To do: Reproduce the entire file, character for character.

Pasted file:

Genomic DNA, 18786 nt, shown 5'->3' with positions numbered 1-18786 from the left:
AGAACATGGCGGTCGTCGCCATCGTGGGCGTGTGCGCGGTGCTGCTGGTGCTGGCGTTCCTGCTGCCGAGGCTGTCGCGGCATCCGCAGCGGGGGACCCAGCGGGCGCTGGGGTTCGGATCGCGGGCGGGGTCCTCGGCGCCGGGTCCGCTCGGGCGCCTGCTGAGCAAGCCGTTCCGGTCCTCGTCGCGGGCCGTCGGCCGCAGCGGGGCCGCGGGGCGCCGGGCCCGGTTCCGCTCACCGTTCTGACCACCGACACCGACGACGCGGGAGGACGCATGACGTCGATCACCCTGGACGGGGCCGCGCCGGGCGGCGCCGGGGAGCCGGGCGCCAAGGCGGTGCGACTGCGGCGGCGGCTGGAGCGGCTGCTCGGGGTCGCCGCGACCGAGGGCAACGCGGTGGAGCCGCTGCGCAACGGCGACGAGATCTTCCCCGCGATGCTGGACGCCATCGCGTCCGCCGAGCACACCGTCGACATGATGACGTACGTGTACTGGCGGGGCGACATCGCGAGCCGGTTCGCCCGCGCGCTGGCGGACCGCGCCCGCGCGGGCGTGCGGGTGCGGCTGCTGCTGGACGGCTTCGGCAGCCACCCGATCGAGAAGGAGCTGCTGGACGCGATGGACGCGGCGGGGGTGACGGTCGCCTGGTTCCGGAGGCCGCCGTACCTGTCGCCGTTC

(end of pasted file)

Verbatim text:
Genomic DNA, 18786 nt, shown 5'->3' with positions numbered 1-18786 from the left:
AGAACATGGCGGTCGTCGCCATCGTGGGCGTGTGCGCGGTGCTGCTGGTGCTGGCGTTCCTGCTGCCGAGGCTGTCGCGGCATCCGCAGCGGGGGACCCAGCGGGCGCTGGGGTTCGGATCGCGGGCGGGGTCCTCGGCGCCGGGTCCGCTCGGGCGCCTGCTGAGCAAGCCGTTCCGGTCCTCGTCGCGGGCCGTCGGCCGCAGCGGGGCCGCGGGGCGCCGGGCCCGGTTCCGCTCACCGTTCTGACCACCGACACCGACGACGCGGGAGGACGCATGACGTCGATCACCCTGGACGGGGCCGCGCCGGGCGGCGCCGGGGAGCCGGGCGCCAAGGCGGTGCGACTGCGGCGGCGGCTGGAGCGGCTGCTCGGGGTCGCCGCGACCGAGGGCAACGCGGTGGAGCCGCTGCGCAACGGCGACGAGATCTTCCCCGCGATGCTGGACGCCATCGCGTCCGCCGAGCACACCGTCGACATGATGACGTACGTGTACTGGCGGGGCGACATCGCGAGCCGGTTCGCCCGCGCGCTGGCGGACCGCGCCCGCGCGGGCGTGCGGGTGCGGCTGCTGCTGGACGGCTTCGGCAGCCACCCGATCGAGAAGGAGCTGCTGGACGCGATGGACGCGGCGGGGGTGACGGTCGCCTGGTTCCGGAGGCCGCCGTACCTGTCGCCGTTC